The word of the day for November 20, 2012: RECEIVED.

Most people (and possibly some of Old Macdonald’s farm animals*) are familiar with the “I before E except after C” rule. But what’s with words like leisure, seizure, weigh, and neighbor? Seriously, what’s with you words? If any of you words happen to be reading this, let us know in the comments below.

Even as I was typing it at the beginning of this post, I got the red squiggly the first time around, it’s just weird (case in point). I suppose that’s what happens when someone creates a singsongy mnemonic like “I before E except after C.” It spreads like wildfire. Like “Hugs not drugs.” (Do you know how many people have been suffocated by hugs in the 2012 alone? [citation needed])

I bring this up because a handful of oneword™ visitors brought it up in their entries. But not everyone got hung up on spelling, others related it to love, like Ashley:

I received your love like a tidal wave. Powerful, strong, and washed over me like no one else could.

As did Rêver:

Sometimes, all we want is to receive love. After all, isn’t that what life is worth living for? I’d like to wake up every day knowing that my love is reciprocal and that while I take the time to give—he will take the time to receive. And vice versa.

The receiving of a gift gave Elsie a feeling of belonging:

She received his gift with open hands, relieved, almost, that she had finally been given some attention. It had seemed to her lately that he had despised her, or not actually cared about her. A little smug look passed over her face in the car that day—she was important to someone. She was important to him. She wasn’t just some invisible little girl, counted out by everyone. There was something in her that was special. Something unique, and she just needed to find it.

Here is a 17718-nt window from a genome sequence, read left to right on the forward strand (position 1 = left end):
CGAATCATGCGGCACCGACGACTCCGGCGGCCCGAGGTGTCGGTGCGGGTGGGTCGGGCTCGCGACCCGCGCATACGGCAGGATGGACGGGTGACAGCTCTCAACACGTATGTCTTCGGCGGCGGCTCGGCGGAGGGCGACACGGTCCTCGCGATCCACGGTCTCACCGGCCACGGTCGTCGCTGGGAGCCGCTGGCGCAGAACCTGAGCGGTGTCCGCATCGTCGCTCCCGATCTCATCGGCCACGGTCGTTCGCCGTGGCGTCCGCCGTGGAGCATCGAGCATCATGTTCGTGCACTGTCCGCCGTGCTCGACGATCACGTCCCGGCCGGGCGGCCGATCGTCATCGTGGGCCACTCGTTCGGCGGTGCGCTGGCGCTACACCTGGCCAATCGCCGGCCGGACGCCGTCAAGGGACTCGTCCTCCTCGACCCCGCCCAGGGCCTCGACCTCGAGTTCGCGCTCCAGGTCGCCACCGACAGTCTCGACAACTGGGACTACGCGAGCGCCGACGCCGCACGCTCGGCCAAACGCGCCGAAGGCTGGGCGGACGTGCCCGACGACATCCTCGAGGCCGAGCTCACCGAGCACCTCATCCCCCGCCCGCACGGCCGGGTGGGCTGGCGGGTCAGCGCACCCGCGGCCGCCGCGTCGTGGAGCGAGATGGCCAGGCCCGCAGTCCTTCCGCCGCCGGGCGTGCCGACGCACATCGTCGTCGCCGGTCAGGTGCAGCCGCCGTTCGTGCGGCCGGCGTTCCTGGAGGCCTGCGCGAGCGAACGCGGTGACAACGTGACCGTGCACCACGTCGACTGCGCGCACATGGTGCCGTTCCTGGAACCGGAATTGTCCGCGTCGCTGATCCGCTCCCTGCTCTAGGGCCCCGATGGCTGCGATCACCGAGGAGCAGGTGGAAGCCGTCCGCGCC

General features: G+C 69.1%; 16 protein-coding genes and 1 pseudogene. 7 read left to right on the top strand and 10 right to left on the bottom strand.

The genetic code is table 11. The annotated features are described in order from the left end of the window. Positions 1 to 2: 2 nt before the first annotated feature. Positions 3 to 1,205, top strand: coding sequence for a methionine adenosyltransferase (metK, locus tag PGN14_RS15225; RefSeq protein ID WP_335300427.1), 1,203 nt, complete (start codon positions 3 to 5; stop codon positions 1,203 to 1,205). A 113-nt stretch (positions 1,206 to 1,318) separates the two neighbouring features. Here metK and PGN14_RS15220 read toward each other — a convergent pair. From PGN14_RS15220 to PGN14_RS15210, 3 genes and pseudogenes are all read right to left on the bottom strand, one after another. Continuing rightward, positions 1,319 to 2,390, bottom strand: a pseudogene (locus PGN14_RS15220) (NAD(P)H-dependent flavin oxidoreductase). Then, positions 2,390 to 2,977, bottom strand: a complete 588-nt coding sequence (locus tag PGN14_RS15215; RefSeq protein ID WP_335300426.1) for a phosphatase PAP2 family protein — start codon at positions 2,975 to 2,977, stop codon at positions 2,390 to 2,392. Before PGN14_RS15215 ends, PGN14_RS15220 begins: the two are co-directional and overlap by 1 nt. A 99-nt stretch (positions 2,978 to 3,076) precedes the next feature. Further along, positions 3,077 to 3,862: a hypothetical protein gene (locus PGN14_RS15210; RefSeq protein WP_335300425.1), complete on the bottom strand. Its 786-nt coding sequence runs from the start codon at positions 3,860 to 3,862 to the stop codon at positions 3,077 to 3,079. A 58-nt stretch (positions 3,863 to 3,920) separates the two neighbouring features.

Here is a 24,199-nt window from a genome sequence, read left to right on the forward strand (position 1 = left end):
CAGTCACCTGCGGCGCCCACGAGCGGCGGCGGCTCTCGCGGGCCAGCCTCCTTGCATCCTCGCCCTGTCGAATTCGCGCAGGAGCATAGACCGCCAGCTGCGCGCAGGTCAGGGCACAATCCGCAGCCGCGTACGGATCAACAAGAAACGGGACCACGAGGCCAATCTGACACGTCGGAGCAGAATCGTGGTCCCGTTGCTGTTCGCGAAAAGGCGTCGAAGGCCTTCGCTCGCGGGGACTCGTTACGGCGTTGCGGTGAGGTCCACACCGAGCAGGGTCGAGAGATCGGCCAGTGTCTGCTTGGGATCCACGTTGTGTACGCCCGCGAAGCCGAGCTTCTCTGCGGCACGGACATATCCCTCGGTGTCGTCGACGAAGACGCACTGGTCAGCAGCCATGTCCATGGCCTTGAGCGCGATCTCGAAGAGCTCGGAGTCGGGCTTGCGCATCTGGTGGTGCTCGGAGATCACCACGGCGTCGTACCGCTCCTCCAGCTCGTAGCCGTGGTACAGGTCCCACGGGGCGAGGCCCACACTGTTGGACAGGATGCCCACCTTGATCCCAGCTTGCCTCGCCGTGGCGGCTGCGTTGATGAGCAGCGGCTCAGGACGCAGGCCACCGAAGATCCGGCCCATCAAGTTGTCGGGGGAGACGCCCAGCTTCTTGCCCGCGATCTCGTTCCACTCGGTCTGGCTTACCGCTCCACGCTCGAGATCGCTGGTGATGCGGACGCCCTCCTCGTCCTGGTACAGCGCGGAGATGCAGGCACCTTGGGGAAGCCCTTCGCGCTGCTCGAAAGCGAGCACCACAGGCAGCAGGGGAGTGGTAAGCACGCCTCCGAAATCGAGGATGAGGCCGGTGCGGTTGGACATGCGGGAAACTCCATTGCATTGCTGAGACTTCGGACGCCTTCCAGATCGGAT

While our friend Belinda paints a scene of subtle envy and friendship through dialogue:

“Was it well-received?”


“Good. I’m glad.”

She pours him another glass of Kahlua. The ice exhales against the glass. White Russian ahoy.

“Your family’s so supportive,” she muses as he drinks. “I wish mine was.”

“Hey, we’ll stick this out together, okay?”


“I’m serious. We’ll stick this out.”

“Okay,” she says. “I believe you.”

And finally, Penny leaves us with a cliffhanger:

Geneva could see nothing through the boarded up windows but the yellow flicker of the lighthouse in the cove. She sat and waited for the tea kettle to boil, hoping the chamomile would calm her nerves. Why not use the china? I never do. She grinned and reached for a cup. It rocked from her hand and shattered on the floor when the shore received the waves and all went dark.

These are just some of the many great entries about the word “receive.” Even after ten years and a day, it still thrills me to see the power of one word.


These are selected excerpts of entries from, and are just a few of many great entries—too many to list here.

The quoted writing above remains the property of the original author, reprinted here under oneword™’s terms of service. If you are an author whose work was printed in this piece and would like it removed or for us to link directly to your website or blog, please contact us.

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